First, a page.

As San Francisco decided to close down the majority of Muni routes in the city, cities like London and New York saw heart-breaking rates of transit operators dying of COVID-19 this week. It’s hard to imagine any agency is equipped to deal with a pandemic like this, but making sure that frontline workers are safe if essential, and one can only hope the steps San Francisco is taking will do just that.


The latest DARPA challenge is here.

DARPA (the US military’s research arm – responsible for the first call to action for autonomous vehicles in 2004) has announced another challenge inviting industry and academic institutions to take a stab at. The challenge is aimed at improving cyber-defenses against deception attacks on machine learning models, including self-driving cars.



Self-driving shuttles are moving COVID-19 tests in Florida.

Self-driving shuttles are moving COVID-19 tests in Florida.

COVID-19 is bringing forward new applications of autonomous vehicles, earlier than we ever anticipated. The Mayo Clinic is using autonomous shuttles to transfer COVID-19 tests to a processing centre in Jacksonville, Florida. Each shuttle has to be trailed by a human driving a standard car.. just in case. Another benefit is that the shuttle helps keep Mayo Clinic staff as free as possible, since they would otherwise have to transport the samples themselves.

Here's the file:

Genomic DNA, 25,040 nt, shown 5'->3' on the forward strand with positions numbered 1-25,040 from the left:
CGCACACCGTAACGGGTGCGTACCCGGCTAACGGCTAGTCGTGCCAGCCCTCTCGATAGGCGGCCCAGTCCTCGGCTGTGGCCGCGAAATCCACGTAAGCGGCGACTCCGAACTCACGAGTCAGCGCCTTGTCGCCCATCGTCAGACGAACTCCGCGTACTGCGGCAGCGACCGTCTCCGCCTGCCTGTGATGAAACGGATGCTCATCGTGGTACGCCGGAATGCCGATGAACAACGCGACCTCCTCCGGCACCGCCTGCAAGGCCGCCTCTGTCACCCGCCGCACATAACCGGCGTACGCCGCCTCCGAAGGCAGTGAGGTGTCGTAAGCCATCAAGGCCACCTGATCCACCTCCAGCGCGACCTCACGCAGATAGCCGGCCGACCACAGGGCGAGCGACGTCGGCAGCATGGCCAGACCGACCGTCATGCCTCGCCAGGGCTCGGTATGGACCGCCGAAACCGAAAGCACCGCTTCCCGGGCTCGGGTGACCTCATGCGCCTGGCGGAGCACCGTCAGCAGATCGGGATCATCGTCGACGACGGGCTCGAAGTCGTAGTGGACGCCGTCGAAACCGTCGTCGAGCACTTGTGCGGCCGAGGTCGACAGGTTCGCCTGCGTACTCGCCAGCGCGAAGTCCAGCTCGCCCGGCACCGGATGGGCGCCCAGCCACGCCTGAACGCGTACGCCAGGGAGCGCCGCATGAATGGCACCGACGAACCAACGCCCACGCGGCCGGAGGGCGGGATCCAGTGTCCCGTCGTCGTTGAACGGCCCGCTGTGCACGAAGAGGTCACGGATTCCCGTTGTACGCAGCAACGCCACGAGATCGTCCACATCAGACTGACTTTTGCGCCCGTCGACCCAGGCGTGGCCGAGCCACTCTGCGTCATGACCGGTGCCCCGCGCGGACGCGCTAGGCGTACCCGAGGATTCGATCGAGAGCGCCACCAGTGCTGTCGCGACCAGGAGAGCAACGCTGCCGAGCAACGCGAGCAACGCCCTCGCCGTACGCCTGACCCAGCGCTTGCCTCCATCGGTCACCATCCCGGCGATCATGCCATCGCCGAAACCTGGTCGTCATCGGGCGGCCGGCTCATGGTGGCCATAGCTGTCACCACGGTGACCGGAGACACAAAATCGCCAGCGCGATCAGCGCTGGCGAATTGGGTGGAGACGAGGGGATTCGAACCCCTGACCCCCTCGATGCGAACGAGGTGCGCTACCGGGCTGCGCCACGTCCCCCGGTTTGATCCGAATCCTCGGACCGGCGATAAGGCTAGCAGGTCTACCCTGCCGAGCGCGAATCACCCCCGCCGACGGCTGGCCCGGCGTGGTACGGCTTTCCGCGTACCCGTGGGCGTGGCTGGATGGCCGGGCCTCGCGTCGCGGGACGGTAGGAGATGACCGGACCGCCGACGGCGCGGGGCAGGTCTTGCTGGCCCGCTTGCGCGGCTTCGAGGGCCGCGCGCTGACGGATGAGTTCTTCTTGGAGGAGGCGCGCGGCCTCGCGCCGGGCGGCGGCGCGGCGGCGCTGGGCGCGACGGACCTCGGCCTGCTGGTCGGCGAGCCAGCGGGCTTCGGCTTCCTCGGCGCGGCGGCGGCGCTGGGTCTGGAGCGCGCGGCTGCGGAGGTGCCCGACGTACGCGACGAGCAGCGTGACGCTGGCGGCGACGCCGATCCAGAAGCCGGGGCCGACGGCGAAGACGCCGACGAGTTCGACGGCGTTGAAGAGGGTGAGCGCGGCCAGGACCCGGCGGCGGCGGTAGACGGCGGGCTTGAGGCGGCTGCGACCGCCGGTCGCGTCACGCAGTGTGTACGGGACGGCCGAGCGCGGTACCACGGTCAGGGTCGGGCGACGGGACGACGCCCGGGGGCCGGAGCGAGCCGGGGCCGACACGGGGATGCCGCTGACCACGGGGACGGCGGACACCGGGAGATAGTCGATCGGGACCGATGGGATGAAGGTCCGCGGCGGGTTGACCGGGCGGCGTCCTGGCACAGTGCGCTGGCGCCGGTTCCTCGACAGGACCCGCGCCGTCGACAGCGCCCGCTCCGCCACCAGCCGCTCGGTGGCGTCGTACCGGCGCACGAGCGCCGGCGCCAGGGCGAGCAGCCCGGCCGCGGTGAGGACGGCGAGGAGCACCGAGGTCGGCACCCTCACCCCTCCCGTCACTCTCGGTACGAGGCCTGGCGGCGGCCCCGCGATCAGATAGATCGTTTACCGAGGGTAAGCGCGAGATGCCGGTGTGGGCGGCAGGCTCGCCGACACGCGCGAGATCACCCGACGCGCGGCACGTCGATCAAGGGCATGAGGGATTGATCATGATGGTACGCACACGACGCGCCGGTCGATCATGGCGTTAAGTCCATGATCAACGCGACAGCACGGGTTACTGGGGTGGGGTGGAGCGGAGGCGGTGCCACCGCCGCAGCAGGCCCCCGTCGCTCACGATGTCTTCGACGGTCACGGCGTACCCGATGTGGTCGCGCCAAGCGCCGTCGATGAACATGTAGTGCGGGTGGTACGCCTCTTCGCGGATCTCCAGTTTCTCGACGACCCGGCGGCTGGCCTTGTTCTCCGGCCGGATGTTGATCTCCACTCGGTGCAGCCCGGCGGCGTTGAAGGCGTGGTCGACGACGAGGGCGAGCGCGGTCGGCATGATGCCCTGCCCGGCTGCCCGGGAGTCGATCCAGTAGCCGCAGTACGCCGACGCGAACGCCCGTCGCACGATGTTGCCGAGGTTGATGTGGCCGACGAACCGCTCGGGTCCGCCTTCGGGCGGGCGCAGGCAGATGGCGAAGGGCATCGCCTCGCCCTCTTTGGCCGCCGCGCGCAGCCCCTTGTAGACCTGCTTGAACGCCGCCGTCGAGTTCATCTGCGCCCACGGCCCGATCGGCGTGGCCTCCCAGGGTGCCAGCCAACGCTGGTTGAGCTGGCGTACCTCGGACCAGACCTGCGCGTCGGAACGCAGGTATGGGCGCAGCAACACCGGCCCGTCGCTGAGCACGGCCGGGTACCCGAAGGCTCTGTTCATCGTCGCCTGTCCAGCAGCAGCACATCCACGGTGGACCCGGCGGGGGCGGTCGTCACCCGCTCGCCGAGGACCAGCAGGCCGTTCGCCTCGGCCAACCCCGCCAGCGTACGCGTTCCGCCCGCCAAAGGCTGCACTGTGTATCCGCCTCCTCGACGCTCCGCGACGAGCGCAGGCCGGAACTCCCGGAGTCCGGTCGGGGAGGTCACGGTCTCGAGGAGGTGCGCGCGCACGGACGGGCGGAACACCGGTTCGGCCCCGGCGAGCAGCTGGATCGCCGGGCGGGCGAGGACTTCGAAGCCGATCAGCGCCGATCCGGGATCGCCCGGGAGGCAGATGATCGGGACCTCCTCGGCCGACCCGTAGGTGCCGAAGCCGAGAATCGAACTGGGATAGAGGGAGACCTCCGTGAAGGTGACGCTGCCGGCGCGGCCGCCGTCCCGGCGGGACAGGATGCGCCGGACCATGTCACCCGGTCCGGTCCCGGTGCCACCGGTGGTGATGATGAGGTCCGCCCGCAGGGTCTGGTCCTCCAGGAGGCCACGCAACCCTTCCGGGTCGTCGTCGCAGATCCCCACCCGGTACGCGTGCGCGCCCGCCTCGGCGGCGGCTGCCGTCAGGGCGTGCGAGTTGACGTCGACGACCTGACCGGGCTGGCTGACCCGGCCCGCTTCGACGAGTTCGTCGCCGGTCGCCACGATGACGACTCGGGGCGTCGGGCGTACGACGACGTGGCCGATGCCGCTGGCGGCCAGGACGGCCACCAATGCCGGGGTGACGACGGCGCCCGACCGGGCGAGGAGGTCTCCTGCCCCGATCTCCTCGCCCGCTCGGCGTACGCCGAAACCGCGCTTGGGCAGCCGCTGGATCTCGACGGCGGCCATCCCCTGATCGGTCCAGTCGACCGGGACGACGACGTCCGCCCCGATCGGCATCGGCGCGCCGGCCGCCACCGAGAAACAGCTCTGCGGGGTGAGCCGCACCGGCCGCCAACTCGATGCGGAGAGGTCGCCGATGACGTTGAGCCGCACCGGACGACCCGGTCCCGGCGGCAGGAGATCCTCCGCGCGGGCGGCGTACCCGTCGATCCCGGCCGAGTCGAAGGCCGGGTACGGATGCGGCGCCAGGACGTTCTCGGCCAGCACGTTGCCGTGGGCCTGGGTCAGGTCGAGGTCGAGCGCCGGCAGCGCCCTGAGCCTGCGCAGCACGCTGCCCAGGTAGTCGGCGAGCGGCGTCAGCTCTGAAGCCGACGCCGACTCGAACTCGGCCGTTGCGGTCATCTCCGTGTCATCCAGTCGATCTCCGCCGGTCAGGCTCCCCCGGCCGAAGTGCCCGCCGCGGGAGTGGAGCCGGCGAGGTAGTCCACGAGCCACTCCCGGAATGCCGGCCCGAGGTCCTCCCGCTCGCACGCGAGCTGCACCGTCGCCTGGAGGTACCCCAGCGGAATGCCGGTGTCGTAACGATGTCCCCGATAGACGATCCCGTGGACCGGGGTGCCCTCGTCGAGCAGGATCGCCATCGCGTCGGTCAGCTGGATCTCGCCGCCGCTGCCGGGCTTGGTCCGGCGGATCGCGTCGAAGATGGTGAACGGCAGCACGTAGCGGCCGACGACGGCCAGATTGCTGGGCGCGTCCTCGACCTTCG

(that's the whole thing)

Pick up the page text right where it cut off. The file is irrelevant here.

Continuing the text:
Via raises $200M.

Via, the on-demand shuttle service has a bit more money in the bank this week. Their Series E round is led by EXOR, and brings the company’s valuation to $2.25 billion. Via is available in more than 70 cities in 20 countries.


Zoox, citing COVID-19 shutdown, lays off its autonomous vehicle backup drivers.

Zoox has laid off approximately 120 contract workers, including their team of backup drivers that ride in the vehicles as they are being tested on public roads. Zoox has said the lay offs are a ramification of the extended shelter-in-place ruling in California.